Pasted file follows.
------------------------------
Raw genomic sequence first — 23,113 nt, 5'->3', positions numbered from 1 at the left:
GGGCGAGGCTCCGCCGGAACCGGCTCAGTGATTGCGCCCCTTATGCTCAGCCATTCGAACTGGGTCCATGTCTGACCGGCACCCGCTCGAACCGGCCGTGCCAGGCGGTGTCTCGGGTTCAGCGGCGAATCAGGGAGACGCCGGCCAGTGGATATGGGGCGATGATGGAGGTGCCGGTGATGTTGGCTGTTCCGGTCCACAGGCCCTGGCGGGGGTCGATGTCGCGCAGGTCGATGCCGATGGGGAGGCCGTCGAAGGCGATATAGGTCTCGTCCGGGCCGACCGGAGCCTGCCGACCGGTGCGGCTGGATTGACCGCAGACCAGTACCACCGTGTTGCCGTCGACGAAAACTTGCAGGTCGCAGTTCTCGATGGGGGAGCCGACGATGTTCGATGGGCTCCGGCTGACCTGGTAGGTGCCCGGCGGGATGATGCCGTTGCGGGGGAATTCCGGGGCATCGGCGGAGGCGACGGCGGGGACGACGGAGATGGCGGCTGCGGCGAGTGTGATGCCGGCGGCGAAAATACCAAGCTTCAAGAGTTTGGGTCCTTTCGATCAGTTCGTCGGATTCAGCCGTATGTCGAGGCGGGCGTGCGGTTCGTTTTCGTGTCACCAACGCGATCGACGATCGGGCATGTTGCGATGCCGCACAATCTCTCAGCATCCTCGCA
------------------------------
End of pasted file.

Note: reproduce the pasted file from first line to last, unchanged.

Raw genomic sequence first — 23,113 nt, 5'->3', positions numbered from 1 at the left:
GGGCGAGGCTCCGCCGGAACCGGCTCAGTGATTGCGCCCCTTATGCTCAGCCATTCGAACTGGGTCCATGTCTGACCGGCACCCGCTCGAACCGGCCGTGCCAGGCGGTGTCTCGGGTTCAGCGGCGAATCAGGGAGACGCCGGCCAGTGGATATGGGGCGATGATGGAGGTGCCGGTGATGTTGGCTGTTCCGGTCCACAGGCCCTGGCGGGGGTCGATGTCGCGCAGGTCGATGCCGATGGGGAGGCCGTCGAAGGCGATATAGGTCTCGTCCGGGCCGACCGGAGCCTGCCGACCGGTGCGGCTGGATTGACCGCAGACCAGTACCACCGTGTTGCCGTCGACGAAAACTTGCAGGTCGCAGTTCTCGATGGGGGAGCCGACGATGTTCGATGGGCTCCGGCTGACCTGGTAGGTGCCCGGCGGGATGATGCCGTTGCGGGGGAATTCCGGGGCATCGGCGGAGGCGACGGCGGGGACGACGGAGATGGCGGCTGCGGCGAGTGTGATGCCGGCGGCGAAAATACCAAGCTTCAAGAGTTTGGGTCCTTTCGATCAGTTCGTCGGATTCAGCCGTATGTCGAGGCGGGCGTGCGGTTCGTTTTCGTGTCACCAACGCGATCGACGATCGGGCATGTTGCGATGCCGCACAATCTCTCAGCATCCTCGCA